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Survey Says: 25% of Chinese Have Read an E-Book

By Edward Nawotka

The Global Times of China reports on the results of the 7th National Reading Survey in China which indicated that 25% of those surveyed — some 19,000 people — have read a digital book. The survey conducted by the General Administration of Press and Publication (GAPP), the department of the Chinese government that oversees books and publishing, and is said to have covered 29 provinces, along with autonomous regions and municipalities.

Guo Jingming

Guo Jingming, the only writer born in the 1980s to make the Top Ten list of most widely read authors in China, says GAPP

Among the other statistics of interest to publishers were:

  • 91% said they would not buy a hardcover or paperback book after reading it online
  • The average Chinese person reads 6.97 paperback books each year, 1.23 fewer books than last year
  • A Chinese person reads about 73 newspaper editions a year on average, 15.6 fewer than last year
  • Respondents with online reading experience said they would not be willing to pay more than 3.45 yuan ($0.50) for each online article

Despite the popularity of digital reading, the report also says that reading tastes have shifted from modern to classical Chinese writers, with Han Han falling off the list of the top ten and only Guo Jingming, ranked seventh, the only contemporary writer of online novels to make the list (you can read our previous article on Han Han’s publisher, Lu Jinbo). The top three favorite writers among Chinese readers remain Jin Yong (Louis Cha) (whom we profiled in February), Lu Xun and Qiong Yao remain the top three favorite writers among Chinese readers.

(Thanks to Resource Shelf for the original story link)

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4 Comments

  1. Peter Hollywood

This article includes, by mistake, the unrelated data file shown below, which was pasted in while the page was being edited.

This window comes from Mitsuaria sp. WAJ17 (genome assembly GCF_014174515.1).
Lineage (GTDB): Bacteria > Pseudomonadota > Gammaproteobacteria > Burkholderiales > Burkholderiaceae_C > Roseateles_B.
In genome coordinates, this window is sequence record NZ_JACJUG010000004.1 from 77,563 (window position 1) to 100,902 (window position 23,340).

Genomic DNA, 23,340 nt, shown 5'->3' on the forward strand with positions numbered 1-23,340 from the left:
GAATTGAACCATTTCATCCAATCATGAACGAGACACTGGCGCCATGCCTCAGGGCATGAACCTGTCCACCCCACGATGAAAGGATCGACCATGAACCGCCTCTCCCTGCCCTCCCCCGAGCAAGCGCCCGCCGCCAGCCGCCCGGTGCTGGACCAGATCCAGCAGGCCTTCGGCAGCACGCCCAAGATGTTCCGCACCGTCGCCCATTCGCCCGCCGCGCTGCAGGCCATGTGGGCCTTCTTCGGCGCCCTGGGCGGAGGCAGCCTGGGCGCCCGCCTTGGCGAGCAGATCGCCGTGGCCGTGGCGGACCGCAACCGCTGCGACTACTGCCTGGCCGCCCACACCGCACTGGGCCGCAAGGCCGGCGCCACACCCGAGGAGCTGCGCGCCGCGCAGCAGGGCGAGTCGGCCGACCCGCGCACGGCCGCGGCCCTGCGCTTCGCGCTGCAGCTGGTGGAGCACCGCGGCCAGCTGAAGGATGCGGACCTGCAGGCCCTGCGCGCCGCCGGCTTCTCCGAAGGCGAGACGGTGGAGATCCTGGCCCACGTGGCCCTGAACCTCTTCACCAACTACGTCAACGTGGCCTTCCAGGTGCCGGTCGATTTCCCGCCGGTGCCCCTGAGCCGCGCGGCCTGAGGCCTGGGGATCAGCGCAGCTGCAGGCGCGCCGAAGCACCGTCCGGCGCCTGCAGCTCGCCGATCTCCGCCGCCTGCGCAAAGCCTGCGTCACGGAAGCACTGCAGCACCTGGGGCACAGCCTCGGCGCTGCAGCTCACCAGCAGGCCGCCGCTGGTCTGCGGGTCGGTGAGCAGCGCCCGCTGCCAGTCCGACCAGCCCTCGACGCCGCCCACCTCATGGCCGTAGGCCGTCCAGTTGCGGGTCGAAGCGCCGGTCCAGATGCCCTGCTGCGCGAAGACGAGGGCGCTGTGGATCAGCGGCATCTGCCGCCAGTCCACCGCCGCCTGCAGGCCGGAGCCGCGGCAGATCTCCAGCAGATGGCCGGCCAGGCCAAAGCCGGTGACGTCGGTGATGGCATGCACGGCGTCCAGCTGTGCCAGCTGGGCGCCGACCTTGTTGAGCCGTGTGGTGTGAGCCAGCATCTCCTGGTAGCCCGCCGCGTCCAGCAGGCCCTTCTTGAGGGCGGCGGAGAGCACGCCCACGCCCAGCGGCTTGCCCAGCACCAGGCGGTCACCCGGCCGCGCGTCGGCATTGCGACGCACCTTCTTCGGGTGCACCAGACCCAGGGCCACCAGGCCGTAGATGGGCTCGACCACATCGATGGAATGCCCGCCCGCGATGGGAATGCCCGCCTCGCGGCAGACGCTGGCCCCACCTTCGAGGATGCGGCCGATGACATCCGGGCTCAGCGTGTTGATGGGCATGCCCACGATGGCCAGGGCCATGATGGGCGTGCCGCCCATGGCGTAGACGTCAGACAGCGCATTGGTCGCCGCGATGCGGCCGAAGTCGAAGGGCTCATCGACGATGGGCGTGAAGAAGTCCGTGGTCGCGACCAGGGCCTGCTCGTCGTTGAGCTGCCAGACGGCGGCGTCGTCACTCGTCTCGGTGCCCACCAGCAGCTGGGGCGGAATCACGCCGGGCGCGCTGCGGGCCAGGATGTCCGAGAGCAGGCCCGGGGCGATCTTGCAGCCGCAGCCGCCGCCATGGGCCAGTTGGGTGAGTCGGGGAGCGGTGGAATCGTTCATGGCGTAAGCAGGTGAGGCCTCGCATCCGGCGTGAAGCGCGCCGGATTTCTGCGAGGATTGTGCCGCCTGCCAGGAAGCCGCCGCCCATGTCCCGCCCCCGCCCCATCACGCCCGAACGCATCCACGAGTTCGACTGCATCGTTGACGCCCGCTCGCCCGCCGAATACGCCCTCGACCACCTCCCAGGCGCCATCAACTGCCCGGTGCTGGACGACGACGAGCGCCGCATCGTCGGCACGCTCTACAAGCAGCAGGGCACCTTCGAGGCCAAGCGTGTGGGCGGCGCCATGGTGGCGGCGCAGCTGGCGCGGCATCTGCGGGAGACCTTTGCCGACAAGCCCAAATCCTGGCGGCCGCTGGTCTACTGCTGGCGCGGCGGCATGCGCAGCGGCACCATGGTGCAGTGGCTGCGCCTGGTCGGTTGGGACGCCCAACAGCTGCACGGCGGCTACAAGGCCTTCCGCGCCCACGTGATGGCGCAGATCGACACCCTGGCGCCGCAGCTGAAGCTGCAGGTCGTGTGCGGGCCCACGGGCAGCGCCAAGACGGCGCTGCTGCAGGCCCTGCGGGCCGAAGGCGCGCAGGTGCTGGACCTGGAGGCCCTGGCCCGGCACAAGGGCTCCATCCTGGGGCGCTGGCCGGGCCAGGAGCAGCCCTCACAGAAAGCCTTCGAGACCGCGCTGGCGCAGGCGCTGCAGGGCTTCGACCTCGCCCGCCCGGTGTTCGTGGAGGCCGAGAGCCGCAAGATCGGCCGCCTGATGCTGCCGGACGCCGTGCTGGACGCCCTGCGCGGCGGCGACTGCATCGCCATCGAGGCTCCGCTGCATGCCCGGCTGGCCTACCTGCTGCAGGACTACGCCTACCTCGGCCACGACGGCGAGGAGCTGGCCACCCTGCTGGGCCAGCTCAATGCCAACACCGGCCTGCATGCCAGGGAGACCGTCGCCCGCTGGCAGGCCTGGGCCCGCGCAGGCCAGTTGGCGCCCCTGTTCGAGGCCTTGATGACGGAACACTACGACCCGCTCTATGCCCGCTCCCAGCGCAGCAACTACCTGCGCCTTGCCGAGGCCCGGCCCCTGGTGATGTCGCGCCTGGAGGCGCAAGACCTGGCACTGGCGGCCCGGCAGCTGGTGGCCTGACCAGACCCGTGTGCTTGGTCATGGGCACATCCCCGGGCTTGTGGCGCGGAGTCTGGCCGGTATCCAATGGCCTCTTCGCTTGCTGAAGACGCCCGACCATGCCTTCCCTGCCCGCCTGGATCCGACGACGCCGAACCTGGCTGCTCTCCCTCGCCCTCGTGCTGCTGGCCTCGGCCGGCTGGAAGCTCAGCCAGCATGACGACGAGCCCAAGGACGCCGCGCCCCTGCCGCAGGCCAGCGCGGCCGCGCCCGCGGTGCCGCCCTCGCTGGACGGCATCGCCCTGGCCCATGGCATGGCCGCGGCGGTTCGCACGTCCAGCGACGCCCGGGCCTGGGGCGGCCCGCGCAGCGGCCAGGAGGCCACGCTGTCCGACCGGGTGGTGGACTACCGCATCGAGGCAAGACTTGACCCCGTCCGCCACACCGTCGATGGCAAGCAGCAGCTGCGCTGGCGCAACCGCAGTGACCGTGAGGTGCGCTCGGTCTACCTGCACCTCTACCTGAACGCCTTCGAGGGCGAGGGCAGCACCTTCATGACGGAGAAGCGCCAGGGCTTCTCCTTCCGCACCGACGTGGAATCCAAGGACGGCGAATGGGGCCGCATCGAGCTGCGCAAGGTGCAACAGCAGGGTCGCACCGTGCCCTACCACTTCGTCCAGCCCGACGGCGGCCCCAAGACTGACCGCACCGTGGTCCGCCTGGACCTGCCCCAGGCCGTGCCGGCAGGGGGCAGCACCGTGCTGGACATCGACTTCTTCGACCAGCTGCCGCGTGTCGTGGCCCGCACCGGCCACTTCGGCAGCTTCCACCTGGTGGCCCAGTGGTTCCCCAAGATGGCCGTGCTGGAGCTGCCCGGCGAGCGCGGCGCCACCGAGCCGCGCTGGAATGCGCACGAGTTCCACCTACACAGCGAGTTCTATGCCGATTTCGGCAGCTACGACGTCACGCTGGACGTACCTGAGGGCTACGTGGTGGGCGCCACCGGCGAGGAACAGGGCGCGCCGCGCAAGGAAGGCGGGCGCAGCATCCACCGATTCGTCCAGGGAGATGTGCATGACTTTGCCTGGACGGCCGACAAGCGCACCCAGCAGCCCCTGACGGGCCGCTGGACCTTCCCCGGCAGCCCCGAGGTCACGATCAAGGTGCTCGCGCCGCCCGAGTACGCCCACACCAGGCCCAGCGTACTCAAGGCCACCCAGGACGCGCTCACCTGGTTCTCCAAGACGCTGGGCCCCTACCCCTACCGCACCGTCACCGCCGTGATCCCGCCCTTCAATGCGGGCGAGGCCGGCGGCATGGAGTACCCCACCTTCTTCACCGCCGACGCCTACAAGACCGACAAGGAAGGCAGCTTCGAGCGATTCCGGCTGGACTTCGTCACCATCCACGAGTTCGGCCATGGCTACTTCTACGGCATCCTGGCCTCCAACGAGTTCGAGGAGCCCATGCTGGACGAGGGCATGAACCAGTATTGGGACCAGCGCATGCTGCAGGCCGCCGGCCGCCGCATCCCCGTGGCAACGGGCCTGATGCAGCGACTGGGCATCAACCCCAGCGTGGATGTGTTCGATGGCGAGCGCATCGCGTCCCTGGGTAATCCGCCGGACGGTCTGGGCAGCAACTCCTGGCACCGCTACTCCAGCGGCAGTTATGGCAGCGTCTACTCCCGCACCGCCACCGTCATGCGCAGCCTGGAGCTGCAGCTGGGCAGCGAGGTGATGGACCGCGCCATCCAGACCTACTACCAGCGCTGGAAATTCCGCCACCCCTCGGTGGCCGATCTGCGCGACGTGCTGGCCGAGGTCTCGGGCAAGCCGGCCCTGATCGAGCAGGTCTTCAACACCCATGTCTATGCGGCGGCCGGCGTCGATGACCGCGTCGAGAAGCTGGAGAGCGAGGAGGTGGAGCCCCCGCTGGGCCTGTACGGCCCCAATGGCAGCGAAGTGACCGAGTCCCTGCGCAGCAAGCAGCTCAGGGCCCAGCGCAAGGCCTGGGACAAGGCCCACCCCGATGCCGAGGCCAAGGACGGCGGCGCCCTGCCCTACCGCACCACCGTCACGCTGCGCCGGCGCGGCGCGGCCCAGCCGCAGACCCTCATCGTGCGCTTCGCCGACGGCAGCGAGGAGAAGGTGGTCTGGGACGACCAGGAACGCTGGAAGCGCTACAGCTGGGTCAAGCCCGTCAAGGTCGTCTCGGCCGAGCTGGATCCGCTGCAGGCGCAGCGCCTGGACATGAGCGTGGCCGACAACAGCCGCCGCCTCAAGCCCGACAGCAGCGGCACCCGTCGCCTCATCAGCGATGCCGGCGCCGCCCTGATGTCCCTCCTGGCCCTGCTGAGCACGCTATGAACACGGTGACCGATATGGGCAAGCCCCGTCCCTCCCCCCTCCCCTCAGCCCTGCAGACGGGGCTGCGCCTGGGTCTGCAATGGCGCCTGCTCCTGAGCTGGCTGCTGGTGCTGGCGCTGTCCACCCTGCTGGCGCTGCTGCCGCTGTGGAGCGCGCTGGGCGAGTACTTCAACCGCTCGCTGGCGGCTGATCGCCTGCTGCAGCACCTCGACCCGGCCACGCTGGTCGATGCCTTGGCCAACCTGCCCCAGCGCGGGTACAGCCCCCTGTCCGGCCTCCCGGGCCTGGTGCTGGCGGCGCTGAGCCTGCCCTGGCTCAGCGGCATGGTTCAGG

Posted April 26, 2010 at 3:32 am | Permalink

    Totally irresponsible headline. Why don’t you tell it like it is?

  2. robert hyde
    Posted April 26, 2010 at 4:13 am | Permalink

    agreed!! I would have thought that 75% of the Chinese population probably don’t have a phone let alone an e Reader :-)

  3. Posted April 26, 2010 at 4:42 am | Permalink

    It seems pretty clear that this originally Chinese-language survey is telling us that many young people READ LITERATURE ONLINE using a PC. I live in southern China and I can assure you that e-book reader penetration in the PRC is quite minimal.

    That said, it is interesting to note that:

    * One company, Shanda Group, owns around 90% of the on-line literary market in China including three popular online literature websites, Qidian (起点中文网), Hongxiu Tianxiang (红袖添香) and Jinjiang Yuanchuang Wang (晋江原创网), that feature new, original writing in Chinese

    * Group revenues in 2008: RMB70m (US$10.2m)

    * Registered end-users: 40m, of whom 4m pay membership fees

    * Daily visitors: 10m per web site

    *Online authors: 30,000

    * Pay-per-read: First half of content is free, remainder available for RMB0.03 (4 US cents) per 1,000 Chinese characters.

    Some details are available in English at:
    http://www.chinaeconomicreview.com/industry-focus/today-in-china/article/2010-02-12/Shanda_buys_a_controlling_stake_in_ReadNovelcom.html

    Bruce Humes
    Shenzhen, China

  4. Edward Nawotka
    Posted April 26, 2010 at 12:05 pm | Permalink

    Bruce, thanks for your comment and we’ve had the opportunity to profile Shanda in the past. You can watch a video interview with the CEO, here — http://publishingperspectives.com/?p=7019 — and read our profile of the company, here — http://publishingperspectives.com/?p=7027.

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